When he was around 7 years old and still living in South Korea, Penn football senior linebacker David Park’s parents took him to piano lessons. He had already demonstrated a love for athletics — specifically, soccer — but they figured it would be a good idea to try a variety of extracurriculars.
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Next Monday, the pages of Sports Illustrated will contain a face very familiar to Penn field hockey: Jasmine Cole, the freshman attack from Montclair, N.J. who has been largely responsible for Penn’s unprecedented success this season.
Penn field hockey needed no overtime heroics to get the win.
The difficult, evenly matched and hard-fought games keep coming.
Even away from Ellen Vagelos Field, Penn field hockey continues adding on to its string of successes.
For Penn field hockey’s Helene Caniglia, going home and visiting the family doesn’t necessarily mean a break from athletics.
It’s an oft-repeated maxim in the classroom: Teaching others is the best way to learn. This summer, that age-old technique was taken out of the classroom and onto Penn’s volleyball courts.
A couple of weeks ago, my mother told me that she wanted to get cosmetic surgery.
Despite his soccer team’s struggles this past season, sophomore Alex Murphy is sure to return to Penn in high spirits.
Starting in the fall, Penn will be rolling out a feature that allows viewers to stream sports games across the Ivy League.
When the children in Philadelphia are dropped off for their first day of school in the fall, they might not recognize the schools they are returning to.
This summer, Penn will be using its basketball program’s illustrious history to bring some modern flair to the Palestra.
As Penn tries to catch up to its opponents on the court, its coaches are taking to the internet.
Last Wednesday, on 22nd and Market streets, a vacant building next to a Salvation Army store was being torn down. In the middle of the demolition, a four-story wall collapsed onto the adjacent thrift store, injuring 13 and leaving six people dead.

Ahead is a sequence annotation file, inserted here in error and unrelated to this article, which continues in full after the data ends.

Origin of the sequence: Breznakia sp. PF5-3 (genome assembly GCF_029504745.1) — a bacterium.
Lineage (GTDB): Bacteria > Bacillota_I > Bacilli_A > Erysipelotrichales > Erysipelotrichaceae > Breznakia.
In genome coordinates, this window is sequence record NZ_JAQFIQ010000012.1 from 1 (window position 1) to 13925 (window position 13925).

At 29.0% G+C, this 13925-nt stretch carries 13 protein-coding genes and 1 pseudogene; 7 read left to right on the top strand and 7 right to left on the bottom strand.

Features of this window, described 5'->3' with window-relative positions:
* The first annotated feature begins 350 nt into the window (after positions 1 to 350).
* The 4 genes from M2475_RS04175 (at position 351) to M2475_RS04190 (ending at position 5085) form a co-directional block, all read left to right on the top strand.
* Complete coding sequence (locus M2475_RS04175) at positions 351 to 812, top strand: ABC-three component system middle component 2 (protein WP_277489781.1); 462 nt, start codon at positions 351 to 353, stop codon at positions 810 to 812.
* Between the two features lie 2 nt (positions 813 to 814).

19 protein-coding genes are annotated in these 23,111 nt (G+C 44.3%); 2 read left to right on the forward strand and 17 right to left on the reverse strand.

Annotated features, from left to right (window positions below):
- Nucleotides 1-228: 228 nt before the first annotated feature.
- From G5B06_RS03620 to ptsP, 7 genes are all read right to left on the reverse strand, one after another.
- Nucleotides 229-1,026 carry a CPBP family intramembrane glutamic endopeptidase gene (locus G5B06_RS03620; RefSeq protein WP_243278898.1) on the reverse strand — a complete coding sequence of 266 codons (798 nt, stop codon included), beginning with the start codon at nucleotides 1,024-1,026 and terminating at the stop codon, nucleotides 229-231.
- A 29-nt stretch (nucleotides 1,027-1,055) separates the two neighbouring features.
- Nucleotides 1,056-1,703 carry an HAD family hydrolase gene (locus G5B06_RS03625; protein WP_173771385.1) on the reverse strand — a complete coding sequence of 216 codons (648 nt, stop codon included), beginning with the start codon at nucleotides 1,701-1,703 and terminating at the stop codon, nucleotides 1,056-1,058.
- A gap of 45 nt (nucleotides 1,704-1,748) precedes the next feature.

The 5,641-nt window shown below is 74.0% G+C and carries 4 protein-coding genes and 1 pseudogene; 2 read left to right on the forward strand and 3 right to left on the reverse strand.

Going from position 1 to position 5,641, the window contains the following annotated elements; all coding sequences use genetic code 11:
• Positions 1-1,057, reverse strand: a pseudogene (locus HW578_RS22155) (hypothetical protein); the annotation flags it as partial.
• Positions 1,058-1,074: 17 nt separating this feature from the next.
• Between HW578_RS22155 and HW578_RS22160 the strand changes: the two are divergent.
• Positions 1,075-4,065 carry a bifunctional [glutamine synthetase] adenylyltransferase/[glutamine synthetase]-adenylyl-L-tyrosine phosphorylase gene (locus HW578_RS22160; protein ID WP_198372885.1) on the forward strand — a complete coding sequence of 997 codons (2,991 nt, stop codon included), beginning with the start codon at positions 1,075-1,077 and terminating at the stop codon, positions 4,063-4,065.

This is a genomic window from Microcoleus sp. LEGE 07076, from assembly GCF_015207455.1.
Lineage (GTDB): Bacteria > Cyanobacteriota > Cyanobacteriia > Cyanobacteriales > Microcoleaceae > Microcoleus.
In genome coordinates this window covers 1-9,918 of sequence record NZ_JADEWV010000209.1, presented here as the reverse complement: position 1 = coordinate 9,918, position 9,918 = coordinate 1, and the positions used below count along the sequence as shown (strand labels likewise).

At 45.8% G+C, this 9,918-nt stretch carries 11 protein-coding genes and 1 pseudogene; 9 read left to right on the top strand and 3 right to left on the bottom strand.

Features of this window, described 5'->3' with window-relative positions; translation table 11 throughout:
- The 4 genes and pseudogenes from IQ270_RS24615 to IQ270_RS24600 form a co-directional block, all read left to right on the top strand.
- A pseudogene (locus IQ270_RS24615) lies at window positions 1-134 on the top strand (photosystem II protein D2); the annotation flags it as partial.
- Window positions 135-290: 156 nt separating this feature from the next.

In one of my clearest memories, I am 8 years old. It is 6:30 a.m., and I should most certainly still be asleep. Instead, I am sitting on my parents’ bed, holding my breath and trying not to be furious with my father for making me go to bed before finding out who won the previous night’s baseball game. I stare religiously at the television while a reporter for the local news drones on in the background, talking about taxes or property or something else I am far too young to care about.
For Chris Johnson, cycling was always a natural hobby. He grew up in the part of California where the mountain bike was invented, so it only made sense that he would end up biking.
Along with most other people who grow up in the heart of suburbia, I firmly believe my town is the most boring town ever. I grew up in a neighborhood where all the streets are named after writers whose books I didn’t really understand — Faulkner, anyone? — and the most exciting activities are getting high on backyard swing sets and hopscotch on chalk-smeared driveways. Civil disobedience on Thoreau Street came most often in the form of biking without a helmet, and Emerson would have been highly underwhelmed by the “natural splendor” — a few trees that have yet to be cut down — of the road that bears his namesake.
Penn’s season may be over, but there will be no shortage of lacrosse in Philadelphia this weekend.